Legislative Assembly for the ACT: 2009 Week 11 Hansard (Thursday, 17 Sept 2009) . . Page.. 4191 ..
Mr Speaker, lo and behold, if you do an analysis of the ACT public education system at the moment, the vast majority of primary schools fall between that 200 and 400 size and the vast majority of high schools fall between 600 and 1,000. And in the context of all of the international research, they would be defined as small schools. In the context of the ACT, and where our public system was at in 2006, with respect to schools with enrolments of 25, 67, 71 or 78, or in the case of high schools, with about 250 enrolments, they are beyond small; they are micro. They are tiny schools.
I go back to the original point I made: one would not want to misinterpret international data and seek to put your own view on what constitutes a small school in a national context or an international context.
Opposition members interjecting—
MR BARR: We see from the constant interjections of those opposite that they have no interest in significant educational matters.
MR SPEAKER: Ms Bresnan to ask a supplementary question.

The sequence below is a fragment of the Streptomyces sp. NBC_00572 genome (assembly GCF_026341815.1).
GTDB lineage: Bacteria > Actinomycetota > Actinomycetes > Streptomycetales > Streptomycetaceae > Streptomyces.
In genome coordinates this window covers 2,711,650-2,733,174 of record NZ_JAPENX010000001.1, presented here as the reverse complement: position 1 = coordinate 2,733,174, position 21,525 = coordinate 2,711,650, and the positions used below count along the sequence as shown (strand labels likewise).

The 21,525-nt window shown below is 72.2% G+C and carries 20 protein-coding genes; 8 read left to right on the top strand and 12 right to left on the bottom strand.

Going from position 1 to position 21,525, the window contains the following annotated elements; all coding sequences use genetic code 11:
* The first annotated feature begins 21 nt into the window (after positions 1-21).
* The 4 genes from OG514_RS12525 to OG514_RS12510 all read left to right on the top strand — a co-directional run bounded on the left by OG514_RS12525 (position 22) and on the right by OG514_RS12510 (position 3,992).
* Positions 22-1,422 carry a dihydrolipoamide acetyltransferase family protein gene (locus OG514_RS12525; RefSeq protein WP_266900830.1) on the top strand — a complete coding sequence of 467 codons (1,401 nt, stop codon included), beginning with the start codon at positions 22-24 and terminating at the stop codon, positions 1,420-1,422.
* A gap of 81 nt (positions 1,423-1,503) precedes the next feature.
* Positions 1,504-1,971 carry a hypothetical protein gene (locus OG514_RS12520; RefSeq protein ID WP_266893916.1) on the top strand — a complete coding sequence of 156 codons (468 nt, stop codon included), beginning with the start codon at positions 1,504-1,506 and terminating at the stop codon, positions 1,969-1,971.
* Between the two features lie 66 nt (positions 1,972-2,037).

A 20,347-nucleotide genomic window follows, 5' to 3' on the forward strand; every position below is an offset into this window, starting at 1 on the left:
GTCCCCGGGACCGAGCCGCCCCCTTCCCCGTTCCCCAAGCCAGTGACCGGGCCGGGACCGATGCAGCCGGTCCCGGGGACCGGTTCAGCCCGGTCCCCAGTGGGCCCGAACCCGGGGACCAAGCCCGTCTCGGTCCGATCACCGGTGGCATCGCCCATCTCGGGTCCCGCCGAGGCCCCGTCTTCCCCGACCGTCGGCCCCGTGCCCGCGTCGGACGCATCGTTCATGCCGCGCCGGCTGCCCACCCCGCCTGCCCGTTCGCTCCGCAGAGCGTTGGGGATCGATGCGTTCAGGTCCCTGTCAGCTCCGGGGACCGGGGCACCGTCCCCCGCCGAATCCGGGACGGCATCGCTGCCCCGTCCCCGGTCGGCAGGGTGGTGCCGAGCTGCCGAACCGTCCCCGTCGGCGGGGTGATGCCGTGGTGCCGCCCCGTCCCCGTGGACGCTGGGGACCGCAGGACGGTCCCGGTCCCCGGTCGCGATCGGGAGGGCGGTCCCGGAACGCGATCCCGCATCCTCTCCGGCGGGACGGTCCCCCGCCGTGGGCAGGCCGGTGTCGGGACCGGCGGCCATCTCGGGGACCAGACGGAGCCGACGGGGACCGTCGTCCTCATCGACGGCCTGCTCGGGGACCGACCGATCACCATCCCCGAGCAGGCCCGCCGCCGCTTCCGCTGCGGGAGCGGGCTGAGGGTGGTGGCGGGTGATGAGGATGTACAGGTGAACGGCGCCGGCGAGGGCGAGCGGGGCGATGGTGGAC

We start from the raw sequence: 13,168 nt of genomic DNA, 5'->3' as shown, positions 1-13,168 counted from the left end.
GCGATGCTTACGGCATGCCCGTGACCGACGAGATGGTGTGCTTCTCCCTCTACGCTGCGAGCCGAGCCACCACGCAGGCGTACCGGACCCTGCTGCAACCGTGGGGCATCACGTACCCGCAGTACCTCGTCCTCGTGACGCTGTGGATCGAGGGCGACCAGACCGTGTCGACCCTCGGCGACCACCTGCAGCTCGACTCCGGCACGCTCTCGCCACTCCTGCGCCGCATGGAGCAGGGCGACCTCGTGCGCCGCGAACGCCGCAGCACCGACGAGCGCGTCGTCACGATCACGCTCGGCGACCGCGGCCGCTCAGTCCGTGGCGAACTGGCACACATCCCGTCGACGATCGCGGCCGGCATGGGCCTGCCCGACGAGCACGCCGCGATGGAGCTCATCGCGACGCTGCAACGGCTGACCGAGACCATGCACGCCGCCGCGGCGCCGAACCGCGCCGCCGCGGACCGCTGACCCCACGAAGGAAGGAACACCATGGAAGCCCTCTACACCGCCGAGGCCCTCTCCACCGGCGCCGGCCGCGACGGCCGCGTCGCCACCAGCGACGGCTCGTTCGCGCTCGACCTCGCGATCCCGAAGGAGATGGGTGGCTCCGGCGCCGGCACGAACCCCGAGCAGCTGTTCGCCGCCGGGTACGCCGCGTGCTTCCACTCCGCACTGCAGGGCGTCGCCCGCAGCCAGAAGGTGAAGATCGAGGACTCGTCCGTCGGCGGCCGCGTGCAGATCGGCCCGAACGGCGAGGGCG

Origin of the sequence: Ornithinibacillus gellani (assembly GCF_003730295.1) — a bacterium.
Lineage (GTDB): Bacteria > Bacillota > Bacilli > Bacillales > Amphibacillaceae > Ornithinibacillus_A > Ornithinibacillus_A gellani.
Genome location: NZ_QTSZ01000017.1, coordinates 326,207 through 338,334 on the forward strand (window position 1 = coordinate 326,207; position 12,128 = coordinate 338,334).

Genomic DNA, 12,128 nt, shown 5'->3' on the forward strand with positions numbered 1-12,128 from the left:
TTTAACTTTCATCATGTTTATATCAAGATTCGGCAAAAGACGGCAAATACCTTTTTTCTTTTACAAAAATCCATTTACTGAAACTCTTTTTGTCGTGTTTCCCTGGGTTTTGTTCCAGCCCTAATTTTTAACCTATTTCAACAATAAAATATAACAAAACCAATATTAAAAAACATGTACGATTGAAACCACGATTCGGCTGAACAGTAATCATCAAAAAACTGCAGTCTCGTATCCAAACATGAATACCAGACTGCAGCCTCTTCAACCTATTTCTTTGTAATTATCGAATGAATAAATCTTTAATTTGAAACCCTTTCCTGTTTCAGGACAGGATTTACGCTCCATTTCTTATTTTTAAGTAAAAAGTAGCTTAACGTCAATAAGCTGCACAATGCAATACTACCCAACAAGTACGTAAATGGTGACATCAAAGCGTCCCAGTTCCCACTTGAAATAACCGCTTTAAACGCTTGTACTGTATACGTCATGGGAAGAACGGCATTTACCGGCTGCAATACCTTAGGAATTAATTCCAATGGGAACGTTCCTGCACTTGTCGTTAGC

MS BRESNAN: Thank you, Mr Speaker. Minister, why in the statement of reasons did you say Professor Caldwell’s work was Australian research when quite clearly it is US research?
MR BARR: Professor Caldwell is an Australian.
MR SPEAKER: Mr Doszpot, a supplementary question?
MR DOSZPOT: Will the minister accept the recommendation of the education committee to reopen the two small schools of Hall and Tharwa?
MR BARR: What I have indicated is that the government will respond in detail to the committee’s report in due course. I imagine that that response will be tabled in the Assembly at some point before the end of this calendar year.
The commitment I have given is that the government will not take one cent away from any ACT public school in their capital works program or any of their ongoing funding. Not one cent from any capital works project, any school renewal project or any ongoing recurrent funding will be taken from any ACT public school in order to fund the black hole that has been created by the Liberal Party’s position in relation to this matter.
The Liberal policy as outlined in that committee report would require the expenditure of around $10 million in up-front capital to re-establish the four schools, as is Liberal Party policy now and as was taken to the election, and between about $300,000 and $700,000 per year, depending on the individual school, in recurrent costs.
I very categorically stated that the government will not take one cent away from another school in order to fund the recommendations that have come forth in this